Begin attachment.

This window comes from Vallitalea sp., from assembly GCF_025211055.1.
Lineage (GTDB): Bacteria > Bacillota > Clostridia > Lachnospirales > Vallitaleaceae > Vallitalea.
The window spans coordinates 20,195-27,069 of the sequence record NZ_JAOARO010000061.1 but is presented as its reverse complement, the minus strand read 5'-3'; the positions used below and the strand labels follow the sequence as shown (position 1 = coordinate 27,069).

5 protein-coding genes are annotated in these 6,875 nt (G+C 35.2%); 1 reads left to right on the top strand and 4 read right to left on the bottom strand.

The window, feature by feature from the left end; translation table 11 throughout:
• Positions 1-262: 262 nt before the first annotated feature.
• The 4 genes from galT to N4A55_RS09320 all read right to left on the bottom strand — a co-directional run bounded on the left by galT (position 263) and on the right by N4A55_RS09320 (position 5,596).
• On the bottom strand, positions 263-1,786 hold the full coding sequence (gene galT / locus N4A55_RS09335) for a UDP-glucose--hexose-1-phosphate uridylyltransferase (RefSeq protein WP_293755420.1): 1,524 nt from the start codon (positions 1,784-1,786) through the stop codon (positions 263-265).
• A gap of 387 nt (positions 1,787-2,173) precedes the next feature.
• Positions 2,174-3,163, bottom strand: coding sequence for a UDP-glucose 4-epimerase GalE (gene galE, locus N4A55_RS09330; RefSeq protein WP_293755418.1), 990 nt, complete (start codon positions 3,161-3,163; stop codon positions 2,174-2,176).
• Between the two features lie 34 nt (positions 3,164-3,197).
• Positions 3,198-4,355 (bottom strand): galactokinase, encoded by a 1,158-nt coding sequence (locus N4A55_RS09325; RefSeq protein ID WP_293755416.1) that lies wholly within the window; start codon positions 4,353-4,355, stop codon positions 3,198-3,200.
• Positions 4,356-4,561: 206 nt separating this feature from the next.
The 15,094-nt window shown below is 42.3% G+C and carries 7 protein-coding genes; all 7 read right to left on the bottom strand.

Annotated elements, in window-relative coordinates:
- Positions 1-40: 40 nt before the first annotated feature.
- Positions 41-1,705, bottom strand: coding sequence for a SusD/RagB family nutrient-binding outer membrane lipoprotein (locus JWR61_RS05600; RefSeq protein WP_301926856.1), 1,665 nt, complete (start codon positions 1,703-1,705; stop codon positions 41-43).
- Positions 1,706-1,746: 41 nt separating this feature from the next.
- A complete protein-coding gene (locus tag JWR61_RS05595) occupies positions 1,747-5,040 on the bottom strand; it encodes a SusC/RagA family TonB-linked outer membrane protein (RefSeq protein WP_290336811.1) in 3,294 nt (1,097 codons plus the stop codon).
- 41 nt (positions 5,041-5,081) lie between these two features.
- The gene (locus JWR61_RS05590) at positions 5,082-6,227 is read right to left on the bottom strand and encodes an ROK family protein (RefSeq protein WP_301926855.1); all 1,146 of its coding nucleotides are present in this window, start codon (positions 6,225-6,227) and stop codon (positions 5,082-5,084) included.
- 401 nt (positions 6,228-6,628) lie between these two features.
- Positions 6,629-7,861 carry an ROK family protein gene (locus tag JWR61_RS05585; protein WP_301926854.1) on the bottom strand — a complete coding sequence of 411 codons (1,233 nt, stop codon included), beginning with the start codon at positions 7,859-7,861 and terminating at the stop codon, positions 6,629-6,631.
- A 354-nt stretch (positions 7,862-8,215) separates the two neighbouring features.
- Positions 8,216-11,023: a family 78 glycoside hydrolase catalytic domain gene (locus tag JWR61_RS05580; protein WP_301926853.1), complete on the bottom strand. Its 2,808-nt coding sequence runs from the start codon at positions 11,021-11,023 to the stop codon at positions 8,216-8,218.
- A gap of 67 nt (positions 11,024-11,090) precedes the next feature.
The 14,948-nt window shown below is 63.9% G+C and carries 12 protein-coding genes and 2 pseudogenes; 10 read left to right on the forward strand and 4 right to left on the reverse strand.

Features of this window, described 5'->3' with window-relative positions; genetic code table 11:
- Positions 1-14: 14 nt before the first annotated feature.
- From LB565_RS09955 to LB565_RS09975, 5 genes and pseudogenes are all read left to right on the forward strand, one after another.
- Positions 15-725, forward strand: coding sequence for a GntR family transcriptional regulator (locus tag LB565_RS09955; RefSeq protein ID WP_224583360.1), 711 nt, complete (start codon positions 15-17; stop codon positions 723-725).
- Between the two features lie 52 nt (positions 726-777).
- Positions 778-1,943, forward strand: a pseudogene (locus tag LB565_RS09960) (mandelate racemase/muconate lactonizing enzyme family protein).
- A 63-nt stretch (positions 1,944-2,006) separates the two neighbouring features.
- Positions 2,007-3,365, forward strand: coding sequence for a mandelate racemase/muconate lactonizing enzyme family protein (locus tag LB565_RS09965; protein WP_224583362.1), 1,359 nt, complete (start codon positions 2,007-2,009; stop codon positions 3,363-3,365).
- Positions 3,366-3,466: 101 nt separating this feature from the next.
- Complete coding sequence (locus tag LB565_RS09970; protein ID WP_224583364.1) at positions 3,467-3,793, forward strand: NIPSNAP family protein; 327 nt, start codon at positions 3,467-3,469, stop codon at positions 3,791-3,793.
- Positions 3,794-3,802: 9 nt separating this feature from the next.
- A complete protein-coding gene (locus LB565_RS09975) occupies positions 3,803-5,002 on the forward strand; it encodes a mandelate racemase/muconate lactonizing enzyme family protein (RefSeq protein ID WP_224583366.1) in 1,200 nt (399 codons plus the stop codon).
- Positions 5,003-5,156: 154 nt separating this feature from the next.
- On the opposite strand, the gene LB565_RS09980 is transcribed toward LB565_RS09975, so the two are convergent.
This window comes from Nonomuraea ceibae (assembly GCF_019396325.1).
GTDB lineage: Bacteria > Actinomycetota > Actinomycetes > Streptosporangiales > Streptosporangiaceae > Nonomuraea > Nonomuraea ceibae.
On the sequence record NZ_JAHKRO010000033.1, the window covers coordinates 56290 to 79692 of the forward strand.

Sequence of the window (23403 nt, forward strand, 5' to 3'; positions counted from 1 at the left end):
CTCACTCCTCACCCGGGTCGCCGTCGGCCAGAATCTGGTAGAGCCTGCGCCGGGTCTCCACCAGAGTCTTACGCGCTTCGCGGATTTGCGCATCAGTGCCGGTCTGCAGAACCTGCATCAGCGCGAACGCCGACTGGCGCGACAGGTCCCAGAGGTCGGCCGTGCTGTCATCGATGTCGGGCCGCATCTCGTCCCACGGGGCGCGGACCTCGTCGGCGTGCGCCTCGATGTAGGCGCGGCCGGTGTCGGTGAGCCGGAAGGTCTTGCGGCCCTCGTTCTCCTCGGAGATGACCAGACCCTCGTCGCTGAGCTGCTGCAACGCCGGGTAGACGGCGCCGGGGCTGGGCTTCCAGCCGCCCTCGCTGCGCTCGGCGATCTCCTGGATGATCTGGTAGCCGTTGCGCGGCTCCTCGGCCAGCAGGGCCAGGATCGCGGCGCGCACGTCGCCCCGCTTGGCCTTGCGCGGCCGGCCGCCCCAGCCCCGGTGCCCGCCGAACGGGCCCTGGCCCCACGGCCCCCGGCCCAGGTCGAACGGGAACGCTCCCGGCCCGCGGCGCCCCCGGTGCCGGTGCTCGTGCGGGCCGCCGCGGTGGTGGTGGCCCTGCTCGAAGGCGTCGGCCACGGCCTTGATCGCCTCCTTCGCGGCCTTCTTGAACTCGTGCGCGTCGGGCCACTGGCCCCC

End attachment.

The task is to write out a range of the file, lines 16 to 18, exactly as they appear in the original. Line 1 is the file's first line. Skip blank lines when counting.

- Positions 1-40: 40 nt before the first annotated feature.
- Positions 41-1,705, bottom strand: coding sequence for a SusD/RagB family nutrient-binding outer membrane lipoprotein (locus JWR61_RS05600; RefSeq protein WP_301926856.1), 1,665 nt, complete (start codon positions 1,703-1,705; stop codon positions 41-43).
- Positions 1,706-1,746: 41 nt separating this feature from the next.